EDMONTON (CP) — Alberta Premier Ed Stelmach has tendered his official resignation as leader of the Progressive Conservatives, sounding the gun on a leadership race that will culminate with two possible rounds of voting later this year.
Party members will vote for the next leader, and premier, on Sept. 17. If no one garners more than half the ballots cast, the top three candidates will face off in a second vote Oct. 1 — the day Stelmach will formally quit as leader.
“I thank the membership of our party for the support given to me and to my family and for the opportunity to lead Alberta through a difficult period,” Stelmach wrote in the letter to party president Bill Smith dated Friday.
“We are well-positioned as a party and government to continue to earn the trust of Albertans and to lead our province into an even brighter future.”
The unofficial leadership race has been on almost from the moment Stelmach announced his intention to step down last January.
Six people have already said they are interested in the job.
Three of Stelmach's cabinet ministers _ Doug Horner, Alison Redford and Ted Morton _ have left their posts to compete. Backbencher Doug Griffiths and Gary Mar, a former cabinet minister from the Klein years, are also vying for the job. Mar left his position as Alberta's representative in Washington so he could run. Rick Orman, a former cabinet minister who hasn't been in politics for almost 20 years, threw his hat into the ring earlier this month.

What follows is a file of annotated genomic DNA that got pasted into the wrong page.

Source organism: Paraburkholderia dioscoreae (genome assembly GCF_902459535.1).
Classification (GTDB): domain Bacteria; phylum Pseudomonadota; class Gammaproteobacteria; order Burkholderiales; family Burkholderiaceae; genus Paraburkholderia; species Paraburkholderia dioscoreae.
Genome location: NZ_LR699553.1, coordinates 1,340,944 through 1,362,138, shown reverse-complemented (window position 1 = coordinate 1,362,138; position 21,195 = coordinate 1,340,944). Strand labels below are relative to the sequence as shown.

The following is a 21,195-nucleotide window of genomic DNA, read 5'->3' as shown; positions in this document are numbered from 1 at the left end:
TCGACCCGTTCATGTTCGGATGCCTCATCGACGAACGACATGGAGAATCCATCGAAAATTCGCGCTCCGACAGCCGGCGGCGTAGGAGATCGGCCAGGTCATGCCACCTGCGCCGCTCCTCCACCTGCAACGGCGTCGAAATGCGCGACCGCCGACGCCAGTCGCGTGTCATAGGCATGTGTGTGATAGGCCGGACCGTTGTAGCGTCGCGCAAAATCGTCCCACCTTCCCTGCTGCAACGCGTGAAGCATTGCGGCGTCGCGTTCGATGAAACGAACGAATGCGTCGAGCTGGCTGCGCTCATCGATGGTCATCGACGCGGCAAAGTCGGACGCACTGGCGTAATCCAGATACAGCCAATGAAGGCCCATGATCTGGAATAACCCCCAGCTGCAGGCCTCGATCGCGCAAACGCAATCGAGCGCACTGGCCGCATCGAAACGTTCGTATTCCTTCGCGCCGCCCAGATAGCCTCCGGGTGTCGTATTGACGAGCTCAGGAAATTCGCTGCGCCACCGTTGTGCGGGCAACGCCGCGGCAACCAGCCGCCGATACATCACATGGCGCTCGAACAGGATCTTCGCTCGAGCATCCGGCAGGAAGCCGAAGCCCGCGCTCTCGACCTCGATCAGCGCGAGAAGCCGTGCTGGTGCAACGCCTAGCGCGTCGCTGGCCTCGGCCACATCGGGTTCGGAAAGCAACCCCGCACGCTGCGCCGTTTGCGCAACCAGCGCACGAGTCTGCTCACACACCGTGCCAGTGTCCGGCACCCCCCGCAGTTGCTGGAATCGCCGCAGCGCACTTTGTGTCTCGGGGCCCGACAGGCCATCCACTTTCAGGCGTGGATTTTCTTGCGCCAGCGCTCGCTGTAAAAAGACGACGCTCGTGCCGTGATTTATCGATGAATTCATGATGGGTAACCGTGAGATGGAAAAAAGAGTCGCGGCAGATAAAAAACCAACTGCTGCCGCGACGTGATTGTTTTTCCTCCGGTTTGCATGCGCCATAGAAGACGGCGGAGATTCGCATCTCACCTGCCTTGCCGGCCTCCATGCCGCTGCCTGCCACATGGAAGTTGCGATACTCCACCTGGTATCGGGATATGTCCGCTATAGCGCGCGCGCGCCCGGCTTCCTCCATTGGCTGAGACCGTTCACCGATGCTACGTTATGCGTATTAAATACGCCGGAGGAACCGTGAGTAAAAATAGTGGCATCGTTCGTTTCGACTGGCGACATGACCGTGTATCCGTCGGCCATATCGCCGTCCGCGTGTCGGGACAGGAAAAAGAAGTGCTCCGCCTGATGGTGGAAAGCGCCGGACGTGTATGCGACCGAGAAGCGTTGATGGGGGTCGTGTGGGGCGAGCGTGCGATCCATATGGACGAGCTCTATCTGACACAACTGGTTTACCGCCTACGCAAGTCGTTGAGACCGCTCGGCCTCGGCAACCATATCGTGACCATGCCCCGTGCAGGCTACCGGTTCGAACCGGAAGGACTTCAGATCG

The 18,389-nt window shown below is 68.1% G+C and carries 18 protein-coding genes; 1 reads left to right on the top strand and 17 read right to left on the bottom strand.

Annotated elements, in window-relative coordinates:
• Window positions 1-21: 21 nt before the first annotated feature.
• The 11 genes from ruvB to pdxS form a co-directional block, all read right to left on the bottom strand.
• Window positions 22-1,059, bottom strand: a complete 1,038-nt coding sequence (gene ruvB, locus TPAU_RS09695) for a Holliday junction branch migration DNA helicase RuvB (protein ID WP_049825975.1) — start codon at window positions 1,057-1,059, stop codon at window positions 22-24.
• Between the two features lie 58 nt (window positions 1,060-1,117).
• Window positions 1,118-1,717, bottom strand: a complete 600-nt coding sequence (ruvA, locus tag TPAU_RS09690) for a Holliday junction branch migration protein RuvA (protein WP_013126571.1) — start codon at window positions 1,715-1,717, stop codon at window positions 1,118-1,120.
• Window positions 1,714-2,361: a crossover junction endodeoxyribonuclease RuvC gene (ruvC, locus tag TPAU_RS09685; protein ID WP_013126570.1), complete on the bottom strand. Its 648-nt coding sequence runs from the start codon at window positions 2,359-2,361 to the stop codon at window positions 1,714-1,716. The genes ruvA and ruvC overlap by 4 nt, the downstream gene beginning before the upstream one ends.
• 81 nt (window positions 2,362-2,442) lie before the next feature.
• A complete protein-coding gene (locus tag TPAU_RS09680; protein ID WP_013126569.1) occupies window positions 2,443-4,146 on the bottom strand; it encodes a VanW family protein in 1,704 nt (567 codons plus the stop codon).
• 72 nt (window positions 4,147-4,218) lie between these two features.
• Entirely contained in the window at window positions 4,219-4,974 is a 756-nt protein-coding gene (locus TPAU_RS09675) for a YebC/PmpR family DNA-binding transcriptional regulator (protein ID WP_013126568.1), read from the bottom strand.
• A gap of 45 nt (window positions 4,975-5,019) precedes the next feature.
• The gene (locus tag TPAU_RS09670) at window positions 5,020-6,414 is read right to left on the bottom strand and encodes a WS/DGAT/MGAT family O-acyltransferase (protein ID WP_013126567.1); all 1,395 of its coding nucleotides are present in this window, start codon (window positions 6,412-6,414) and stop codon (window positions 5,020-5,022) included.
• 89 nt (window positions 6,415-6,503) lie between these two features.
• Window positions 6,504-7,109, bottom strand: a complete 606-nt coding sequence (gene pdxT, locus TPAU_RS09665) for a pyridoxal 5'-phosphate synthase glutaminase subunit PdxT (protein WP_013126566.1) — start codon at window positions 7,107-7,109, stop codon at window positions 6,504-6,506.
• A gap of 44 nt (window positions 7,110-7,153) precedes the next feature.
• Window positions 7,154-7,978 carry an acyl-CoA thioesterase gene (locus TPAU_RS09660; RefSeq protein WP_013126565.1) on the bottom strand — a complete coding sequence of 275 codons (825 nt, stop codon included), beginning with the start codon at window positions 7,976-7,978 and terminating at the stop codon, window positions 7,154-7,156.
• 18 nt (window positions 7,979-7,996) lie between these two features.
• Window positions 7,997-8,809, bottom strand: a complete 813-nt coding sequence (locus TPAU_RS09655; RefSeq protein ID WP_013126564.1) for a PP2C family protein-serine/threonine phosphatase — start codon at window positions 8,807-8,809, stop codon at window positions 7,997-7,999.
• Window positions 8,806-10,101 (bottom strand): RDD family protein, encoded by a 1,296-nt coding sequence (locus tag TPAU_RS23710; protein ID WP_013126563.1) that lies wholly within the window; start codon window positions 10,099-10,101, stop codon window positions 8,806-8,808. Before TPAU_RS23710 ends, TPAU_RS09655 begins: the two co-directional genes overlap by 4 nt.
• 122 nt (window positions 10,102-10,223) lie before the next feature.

Nominations are to open June 17 and close July 15. Eight official candidate forums are to be held before the first ballot.
Stelmach, just three years removed from a massive majority election victory, shocked his caucus with his resignation. He had been saddled with a low popularity rating and a surging right-wing rival in the Wildrose Alliance, and there had been suggestions Stelmach was getting heat from insiders to pull the plug.
The last straw was reported to have come when Morton, who was finance minister and one of the more fiscally conservative voices in the party, threatened to resign rather than back another deficit budget. Morton mocked those reports but didn't specifically deny them.
The leadership race is an important one for the Tories, who have been in power for 40 years and have existed as the big-tent party in the province.
The Alliance, with an effective leader in Calgary businesswoman Danielle Smith and an organizing team boasting many former Tories, is threatening to supplant the Tories as Alberta's traditional fiscal conservatives.
The Alliance has just four members in the 83-seat legislature but has matched the governing party in some public opinion polls.